France and other EU nations are racing to isolate cases of the highly infectious variant of Covid-19 dominant in parts of England while preparing for a possible tightening of restrictions on movement if the mutation threatens to spread widely.
Jean Castex, French prime minister, told parliamentarians at a meeting on Monday that it was impossible to rule out a third lockdown for the country, according to officials.
Arnaud Fontanet, an epidemiologist and member of the government’s scientific council on the pandemic, said it was important to consider closing the border to countries such as the UK in the face of the “very serious threat” posed by the new variant.
“By midweek we’ll know the size of the enemy and we’ll have to take appropriate measures,” Mr Fontanet told BFMTV. Jean-François Delfraissy, who heads the council, said last week that France probably “cannot avoid” the rapid spread of the variant, which took two and a half months to reach 60 per cent of new viral infections in parts of the UK.
Philippe Froguel, a professor of genomics at Imperial College London and at Lille in France, said very little genetic sequencing of the virus had so far been done in France compared to the UK, and that it was likely the new variant was already well established.
By February, he said, “I’m afraid we’ll be in exactly the same situation as the UK with 50-60,000 new cases a day and a large number of dead.”
French health workers have already found more than two dozen cases of the English Covid variant in Marseille in the south, Lille in the north and in the Alps in the south-east, but fear there may be hundreds or thousands more undetected infections. At least seven people were found to be infected with the English variant from a cluster in Marseille originating in a family of five who had returned from their base in the UK for the Christmas holidays.
Benoît Payan, mayor of Marseille, said on Sunday that there was a “worrying” reality of virus infections in the city and “every minute counts in the effort to control the English variant”. Marseille is in one of 23 French departments now operating with an extended night-time curfew between 6pm and 6am. For the rest of the country, including Paris, the curfew begins at 8pm.
A similar pattern is visible in other parts of western Europe, even as governments struggle to implement mass vaccination programmes that initially target health workers, the elderly and the vulnerable for protection.
Ireland detected the UK variant for the first time only on Christmas Day, but it has since had a big impact on surging infections in the country, amplifying coronavirus transmission after social restrictions were eased in the run-up to the holiday.
Rising infections have alarmed health officials and placed huge strain on the country’s hospitals, with the 14-day coronavirus incidence rate per 100,000 population at 1,291 on January 9, up from up from 166 on December 23.
“The UK variant has had a very significant impact in terms of the rapidity of the growth of transmission, of that I am convinced,” Micheál Martin, the prime minister, told NewsTalk radio on Monday.
Although the taoiseach said “socialisation” in December was also a factor in the surge, there was evidence that the UK variant was “growing in terms of its percentage of the overall transmission”. Official data suggest the variant accounted for 45 per cent of 92 samples sent for additional testing, up from 25 per cent in the week to January 3.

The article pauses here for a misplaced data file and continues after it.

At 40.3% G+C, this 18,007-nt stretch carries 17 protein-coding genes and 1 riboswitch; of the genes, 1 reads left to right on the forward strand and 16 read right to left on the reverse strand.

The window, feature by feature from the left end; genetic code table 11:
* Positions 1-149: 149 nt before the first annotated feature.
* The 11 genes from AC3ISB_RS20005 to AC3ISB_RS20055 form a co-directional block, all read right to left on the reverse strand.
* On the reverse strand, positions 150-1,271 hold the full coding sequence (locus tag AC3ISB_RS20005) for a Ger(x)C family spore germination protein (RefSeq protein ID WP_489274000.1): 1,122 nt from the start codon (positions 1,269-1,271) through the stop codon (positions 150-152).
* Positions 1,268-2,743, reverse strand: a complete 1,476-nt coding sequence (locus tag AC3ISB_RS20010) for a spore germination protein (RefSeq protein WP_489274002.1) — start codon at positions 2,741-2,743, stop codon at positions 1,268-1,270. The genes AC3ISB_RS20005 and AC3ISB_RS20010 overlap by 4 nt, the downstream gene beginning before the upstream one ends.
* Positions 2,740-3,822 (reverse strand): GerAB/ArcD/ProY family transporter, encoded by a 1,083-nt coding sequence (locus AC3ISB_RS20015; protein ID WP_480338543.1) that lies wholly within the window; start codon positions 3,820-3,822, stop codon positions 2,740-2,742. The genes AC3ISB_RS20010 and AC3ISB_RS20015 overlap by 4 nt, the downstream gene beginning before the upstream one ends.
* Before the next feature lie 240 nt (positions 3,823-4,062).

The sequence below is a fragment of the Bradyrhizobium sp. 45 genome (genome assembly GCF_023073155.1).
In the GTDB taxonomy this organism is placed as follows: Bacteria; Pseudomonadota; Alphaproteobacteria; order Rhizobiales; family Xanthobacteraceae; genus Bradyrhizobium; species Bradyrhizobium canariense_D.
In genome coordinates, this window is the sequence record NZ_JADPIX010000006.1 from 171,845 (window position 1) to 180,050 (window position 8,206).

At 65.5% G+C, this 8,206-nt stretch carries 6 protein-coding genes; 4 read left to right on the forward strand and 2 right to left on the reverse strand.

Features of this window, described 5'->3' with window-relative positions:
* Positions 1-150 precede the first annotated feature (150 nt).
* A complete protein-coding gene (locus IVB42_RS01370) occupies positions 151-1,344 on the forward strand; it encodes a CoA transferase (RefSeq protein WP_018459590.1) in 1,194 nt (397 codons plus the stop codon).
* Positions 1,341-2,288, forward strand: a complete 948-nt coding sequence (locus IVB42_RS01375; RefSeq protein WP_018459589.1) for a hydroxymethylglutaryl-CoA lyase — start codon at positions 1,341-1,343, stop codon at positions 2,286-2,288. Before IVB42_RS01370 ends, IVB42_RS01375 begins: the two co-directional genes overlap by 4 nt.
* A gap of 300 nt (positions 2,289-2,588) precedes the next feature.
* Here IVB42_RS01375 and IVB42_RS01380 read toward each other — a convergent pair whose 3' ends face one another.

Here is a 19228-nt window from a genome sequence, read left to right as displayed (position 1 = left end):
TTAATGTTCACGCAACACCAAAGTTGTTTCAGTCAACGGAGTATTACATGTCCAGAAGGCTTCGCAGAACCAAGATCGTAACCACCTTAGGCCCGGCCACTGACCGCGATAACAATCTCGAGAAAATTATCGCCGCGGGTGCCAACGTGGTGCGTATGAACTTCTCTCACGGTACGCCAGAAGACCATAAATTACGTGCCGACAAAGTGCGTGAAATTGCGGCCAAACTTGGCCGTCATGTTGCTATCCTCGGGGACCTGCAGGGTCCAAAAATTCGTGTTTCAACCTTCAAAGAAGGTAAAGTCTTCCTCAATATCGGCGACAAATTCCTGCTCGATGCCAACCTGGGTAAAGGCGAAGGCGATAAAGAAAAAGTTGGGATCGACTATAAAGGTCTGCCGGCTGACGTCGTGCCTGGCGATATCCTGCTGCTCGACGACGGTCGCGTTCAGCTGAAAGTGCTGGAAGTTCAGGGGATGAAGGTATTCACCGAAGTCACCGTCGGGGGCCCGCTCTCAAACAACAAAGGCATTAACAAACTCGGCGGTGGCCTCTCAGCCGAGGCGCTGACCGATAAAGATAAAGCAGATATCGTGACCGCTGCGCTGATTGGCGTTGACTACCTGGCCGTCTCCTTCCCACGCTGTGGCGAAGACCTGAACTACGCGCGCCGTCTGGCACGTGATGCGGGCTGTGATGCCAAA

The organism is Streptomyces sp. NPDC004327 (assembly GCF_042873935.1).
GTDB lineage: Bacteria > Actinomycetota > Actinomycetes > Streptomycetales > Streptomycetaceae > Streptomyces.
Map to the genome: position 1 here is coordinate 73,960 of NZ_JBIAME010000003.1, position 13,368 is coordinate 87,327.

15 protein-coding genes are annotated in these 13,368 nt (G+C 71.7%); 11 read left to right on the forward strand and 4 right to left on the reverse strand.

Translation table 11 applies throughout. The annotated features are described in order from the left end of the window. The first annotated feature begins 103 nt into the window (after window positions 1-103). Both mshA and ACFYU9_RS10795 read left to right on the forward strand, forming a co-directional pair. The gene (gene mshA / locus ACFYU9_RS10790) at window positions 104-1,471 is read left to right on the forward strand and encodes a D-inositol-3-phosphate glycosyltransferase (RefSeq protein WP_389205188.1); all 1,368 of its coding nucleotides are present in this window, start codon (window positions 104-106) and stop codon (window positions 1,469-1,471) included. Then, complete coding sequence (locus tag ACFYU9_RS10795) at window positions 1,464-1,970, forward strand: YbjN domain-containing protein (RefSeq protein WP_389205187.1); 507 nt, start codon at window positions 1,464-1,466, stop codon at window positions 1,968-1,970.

In Belgium, infection rates in Brussels have leapt by more than three-quarters in a week, in what some observers fear may be the impact of people returning to the European institutional hub after travelling over Christmas and the new year.
The Belgian capital, which is the headquarters of both the EU and Nato, saw a 76 per cent rise for the seven-day period to last Thursday compared with the previous week, according to official figures. That has redoubled concerns that more cases of the UK variant will appear, adding to the handful already discovered in Belgium.
Denmark has toughened travel restrictions in response to the spread of the British and South African coronavirus strains, barring entry since the weekend to all international air arrivals unless they have a negative Covid-19 test from the 24 hours before they boarded the aircraft.
The European Commission declined to comment specifically on the new Danish travel rules, but said it was “closely monitoring” the situation. It added that it had been “pushing for increased and better co-ordination” at an EU level on border controls.
Spain said last week that it had detected at least 60 cases of the English strain but added that the total could increase significantly because of the number of cases being studied.
Information about the prevalence of the new strain reflects not just the infection rate but also countries’ differing abilities to detect it. Spain has had problems compiling national data since the onset of the pandemic, partly because of differing methodologies among the country’s 17 regions, which have primary responsibility for health policy.
Last week a Spanish genetics laboratory in Valencia detected the new strain in two patients with no known links to the UK, indicating community transmission had begun. The samples had been taken two weeks before. France has also found at least two cases with no direct link to the UK.
“It’s clear that there is community transmission, but we don’t know at what level,” said Fernando González Candelas, a researcher at Valencia's Fisabio foundation and professor of genetics at the university of Valencia. Noting that the Ramón y Cajal Hospital in Madrid had found the new variant in only 1 per cent of the samples it tested for it, he added: “There are indications that it is low, but we can’t be sure of that.”
Additional reporting by Daniel Dombey in Madrid and Arthur Beesley in Dublin
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